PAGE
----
Some of the recent geopolitical events have raised the importance of energy independence to leaders of many countries and organizations. While finding new sources of energy, increasing renewable energy sources are important and require attention immediately, they are primarily a solution for the medium and long term. The only short term and sustainable solution is to reduce energy consumption by increasing energy efficiency at all levels – individual, asset, building and manufacturing operations level. In fact, one can argue that a unit of energy saved is higher in value than a unit of energy produced since a unit of energy saved usually comes at a lower cost and lower environmental impact.

Coming back to the title of this blog post, one of the best and cheapest ways to improve energy efficiency is to keep equipment operating in the most optimal and energy efficient zone. This is where Enterprise Asset Management and maintenance operations have a significant role to play.

Traditionally, maintenance operations have focused primarily on increasing uptime and ensuring operational safety. Energy efficiency has been to a certain extent a secondary concern. This can be justified as long as energy costs are not significant. It is, however, neither rational nor smart if organizations are leaving money on the table by not running operations in an energy efficient manner, especially when it can be done easily.

That said, large energy consuming industries (mining, chemical manufacturing, metals, discrete manufacturing, real estate companies, water utilities, cities/local government operations and retailers) have begun to pay attention to energy efficiency and performance for a number of reasons, including de-regulated markets, volatility of energy prices, cost reduction opportunities and corporate social responsibility goals.

Sustained energy efficiency efforts have provided large energy consuming organizations such as Dow Chemical, DuPont and BASF billions of dollars in cost savings. Through the use of various energy efficiency and cost reduction techniques these organizations have been able to reduce energy intensity to add more value and generate more revenues for every dollar spent on energy.

Regardless of the motivation, energy efficiency and resource cost reduction efforts are focused on a few key themes. The following figure shows the primary approaches that organizations leverage to improve energy efficiency and reduce energy costs.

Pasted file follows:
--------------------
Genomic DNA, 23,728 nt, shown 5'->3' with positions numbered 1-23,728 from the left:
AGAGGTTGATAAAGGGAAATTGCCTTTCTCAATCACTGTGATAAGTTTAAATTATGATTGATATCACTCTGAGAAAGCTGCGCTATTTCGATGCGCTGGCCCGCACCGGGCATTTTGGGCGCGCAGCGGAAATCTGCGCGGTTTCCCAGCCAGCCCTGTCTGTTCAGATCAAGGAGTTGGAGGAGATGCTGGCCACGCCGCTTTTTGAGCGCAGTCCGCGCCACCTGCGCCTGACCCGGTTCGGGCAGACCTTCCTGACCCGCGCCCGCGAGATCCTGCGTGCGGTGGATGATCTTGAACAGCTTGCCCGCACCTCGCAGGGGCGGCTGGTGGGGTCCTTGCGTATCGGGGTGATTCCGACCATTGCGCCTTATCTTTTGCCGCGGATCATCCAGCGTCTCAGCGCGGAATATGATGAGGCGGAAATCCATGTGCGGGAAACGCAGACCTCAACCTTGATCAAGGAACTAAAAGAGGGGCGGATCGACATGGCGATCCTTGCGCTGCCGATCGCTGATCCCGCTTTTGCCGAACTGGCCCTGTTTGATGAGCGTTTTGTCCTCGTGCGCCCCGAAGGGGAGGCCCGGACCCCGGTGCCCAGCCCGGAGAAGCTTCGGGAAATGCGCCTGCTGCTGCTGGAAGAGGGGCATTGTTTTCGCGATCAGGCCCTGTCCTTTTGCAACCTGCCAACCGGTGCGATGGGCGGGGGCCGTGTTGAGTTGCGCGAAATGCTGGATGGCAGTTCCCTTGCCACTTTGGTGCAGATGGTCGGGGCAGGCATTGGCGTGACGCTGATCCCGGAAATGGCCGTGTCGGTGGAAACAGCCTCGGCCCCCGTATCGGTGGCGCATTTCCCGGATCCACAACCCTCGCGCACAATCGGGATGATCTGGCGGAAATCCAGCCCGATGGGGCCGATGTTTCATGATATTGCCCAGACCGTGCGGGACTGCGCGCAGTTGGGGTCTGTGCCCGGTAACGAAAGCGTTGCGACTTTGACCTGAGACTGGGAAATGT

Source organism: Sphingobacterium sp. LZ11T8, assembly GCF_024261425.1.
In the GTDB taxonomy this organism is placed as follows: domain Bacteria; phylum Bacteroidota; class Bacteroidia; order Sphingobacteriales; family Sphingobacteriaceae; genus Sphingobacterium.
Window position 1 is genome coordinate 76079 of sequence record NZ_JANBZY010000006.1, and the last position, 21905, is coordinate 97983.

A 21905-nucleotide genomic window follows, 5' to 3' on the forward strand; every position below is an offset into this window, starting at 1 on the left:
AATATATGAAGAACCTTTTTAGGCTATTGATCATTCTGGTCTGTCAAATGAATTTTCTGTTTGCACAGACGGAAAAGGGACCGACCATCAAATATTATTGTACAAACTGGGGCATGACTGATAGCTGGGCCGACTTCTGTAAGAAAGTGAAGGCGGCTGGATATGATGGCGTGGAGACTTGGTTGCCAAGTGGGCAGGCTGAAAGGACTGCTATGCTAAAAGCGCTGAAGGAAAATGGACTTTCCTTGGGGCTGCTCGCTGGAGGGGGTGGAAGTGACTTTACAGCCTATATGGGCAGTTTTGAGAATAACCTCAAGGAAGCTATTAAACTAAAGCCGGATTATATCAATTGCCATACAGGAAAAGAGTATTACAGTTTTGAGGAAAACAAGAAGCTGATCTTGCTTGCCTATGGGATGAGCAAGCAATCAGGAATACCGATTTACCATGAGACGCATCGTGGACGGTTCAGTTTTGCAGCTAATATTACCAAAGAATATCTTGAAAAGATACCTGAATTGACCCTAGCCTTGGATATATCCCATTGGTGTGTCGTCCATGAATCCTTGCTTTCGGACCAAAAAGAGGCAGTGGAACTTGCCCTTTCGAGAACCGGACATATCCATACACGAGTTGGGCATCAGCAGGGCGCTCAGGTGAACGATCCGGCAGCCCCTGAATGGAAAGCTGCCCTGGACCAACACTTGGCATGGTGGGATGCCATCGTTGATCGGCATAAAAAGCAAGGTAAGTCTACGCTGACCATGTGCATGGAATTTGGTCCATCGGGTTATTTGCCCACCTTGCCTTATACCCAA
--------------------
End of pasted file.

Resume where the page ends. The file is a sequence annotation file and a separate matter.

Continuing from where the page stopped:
• All energy efficiency improvement and cost reduction strategies rely on improving visibility of energy consumption and related costs at every level of the organization, including asset, activity, shift, facility, product, batch and organization level. Understanding energy consumption, demand and related costs at a detailed level (15 minute intervals) will allow the energy teams understand where energy efficiency and cost reduction opportunities are and how they can be achieved.
  • Demand response is a strategy that is available for organizations to reduce energy costs. Utilities offer various demand response programs that organizations can sign up to if they have the capability to reduce load quickly during emergency events. A good understanding of load profiles, essential and non-essential loads, capacity to load shed without adversely affecting operations is essential to participate in demand response programs
  • Monitoring and improving energy performance of assets as part of routine maintenance activities is perhaps the best available approach to improving energy efficiency. Organizations can leverage existing data from SCADA (Supervisory control and data acquisition), BMS (Building Management System) and DCS (distributed control systems) systems to set up condition based monitoring maintenance strategies for energy performance.
  • When energy efficiency improvement opportunities are discovered the best approach is to set up a project to evaluate, implement and monitor effectiveness of improvement action. The improvement action could be as simple as a behavioral change to as complex as commissioning of significant capital asset(s). The project based approach lends itself to improved coordination, collaboration and visibility across the enterprise and is essential for measurement and verification (M&V).

Given the importance of energy and environmental performance to organizations of all sizes, SAP has been providing Energy and Environmental Resource Management capabilities as part of Sustainability and Operational Excellence solution portfolios.

The figure shows various capabilities and solution view of SAP Energy and Environmental Resource Management (EERM).


The SAP EERM solution leverages new developments based on SAP HANA as well as proven solution components such as SAP Manufacturing Integration and Intelligence (SAP MII), SAP Project and Portfolio Management and SAP Sustainability Performance Management. Manufacturing and Real Estate oriented customers can easily implement a practical and sound enterprise and facility/plant level energy management strategy that leverages SAP EERM solution as well as key capabilities of SAP Business Suite, including Plant Maintenance, Facility Management and Production Planning. Learn more about SAP Energy and Environmental Resource Management and see how you can help organization reduce energy and resource consumption, costs as well as environmental footprint. After all, Sustainability is the preeminent challenge of our times. Every step and action, however small, counts.

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